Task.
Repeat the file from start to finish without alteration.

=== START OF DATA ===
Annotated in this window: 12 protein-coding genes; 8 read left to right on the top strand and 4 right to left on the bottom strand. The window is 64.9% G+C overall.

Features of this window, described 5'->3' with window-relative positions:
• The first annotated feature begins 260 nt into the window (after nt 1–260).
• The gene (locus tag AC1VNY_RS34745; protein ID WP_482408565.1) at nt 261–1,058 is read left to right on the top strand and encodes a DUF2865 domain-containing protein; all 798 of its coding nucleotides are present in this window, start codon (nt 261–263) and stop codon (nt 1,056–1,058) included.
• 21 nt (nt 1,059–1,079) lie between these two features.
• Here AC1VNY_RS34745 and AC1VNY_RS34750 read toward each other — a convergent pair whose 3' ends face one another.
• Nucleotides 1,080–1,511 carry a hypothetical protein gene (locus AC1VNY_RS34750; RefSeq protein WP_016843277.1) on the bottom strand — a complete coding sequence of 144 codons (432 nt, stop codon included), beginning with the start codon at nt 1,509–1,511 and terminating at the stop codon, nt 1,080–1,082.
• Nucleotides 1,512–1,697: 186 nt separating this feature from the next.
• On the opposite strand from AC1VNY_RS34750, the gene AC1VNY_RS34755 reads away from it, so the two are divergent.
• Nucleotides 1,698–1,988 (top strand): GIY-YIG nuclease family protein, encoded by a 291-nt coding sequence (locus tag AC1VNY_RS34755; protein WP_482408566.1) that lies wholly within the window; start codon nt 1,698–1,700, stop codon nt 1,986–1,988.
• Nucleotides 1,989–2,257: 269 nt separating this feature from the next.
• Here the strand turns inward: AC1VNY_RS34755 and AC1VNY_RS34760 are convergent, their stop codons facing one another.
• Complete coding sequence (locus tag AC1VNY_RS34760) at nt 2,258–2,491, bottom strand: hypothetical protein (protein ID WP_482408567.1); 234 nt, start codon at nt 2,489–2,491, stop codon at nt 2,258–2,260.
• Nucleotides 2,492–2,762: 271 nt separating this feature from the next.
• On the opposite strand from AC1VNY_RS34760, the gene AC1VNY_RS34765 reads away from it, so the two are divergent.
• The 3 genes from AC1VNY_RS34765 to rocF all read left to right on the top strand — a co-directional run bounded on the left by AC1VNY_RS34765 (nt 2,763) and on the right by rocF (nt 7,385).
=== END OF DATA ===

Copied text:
Annotated in this window: 12 protein-coding genes; 8 read left to right on the top strand and 4 right to left on the bottom strand. The window is 64.9% G+C overall.

Features of this window, described 5'->3' with window-relative positions:
• The first annotated feature begins 260 nt into the window (after nt 1–260).
• The gene (locus tag AC1VNY_RS34745; protein ID WP_482408565.1) at nt 261–1,058 is read left to right on the top strand and encodes a DUF2865 domain-containing protein; all 798 of its coding nucleotides are present in this window, start codon (nt 261–263) and stop codon (nt 1,056–1,058) included.
• 21 nt (nt 1,059–1,079) lie between these two features.
• Here AC1VNY_RS34745 and AC1VNY_RS34750 read toward each other — a convergent pair whose 3' ends face one another.
• Nucleotides 1,080–1,511 carry a hypothetical protein gene (locus AC1VNY_RS34750; RefSeq protein WP_016843277.1) on the bottom strand — a complete coding sequence of 144 codons (432 nt, stop codon included), beginning with the start codon at nt 1,509–1,511 and terminating at the stop codon, nt 1,080–1,082.
• Nucleotides 1,512–1,697: 186 nt separating this feature from the next.
• On the opposite strand from AC1VNY_RS34750, the gene AC1VNY_RS34755 reads away from it, so the two are divergent.
• Nucleotides 1,698–1,988 (top strand): GIY-YIG nuclease family protein, encoded by a 291-nt coding sequence (locus tag AC1VNY_RS34755; protein WP_482408566.1) that lies wholly within the window; start codon nt 1,698–1,700, stop codon nt 1,986–1,988.
• Nucleotides 1,989–2,257: 269 nt separating this feature from the next.
• Here the strand turns inward: AC1VNY_RS34755 and AC1VNY_RS34760 are convergent, their stop codons facing one another.
• Complete coding sequence (locus tag AC1VNY_RS34760) at nt 2,258–2,491, bottom strand: hypothetical protein (protein ID WP_482408567.1); 234 nt, start codon at nt 2,489–2,491, stop codon at nt 2,258–2,260.
• Nucleotides 2,492–2,762: 271 nt separating this feature from the next.
• On the opposite strand from AC1VNY_RS34760, the gene AC1VNY_RS34765 reads away from it, so the two are divergent.
• The 3 genes from AC1VNY_RS34765 to rocF all read left to right on the top strand — a co-directional run bounded on the left by AC1VNY_RS34765 (nt 2,763) and on the right by rocF (nt 7,385).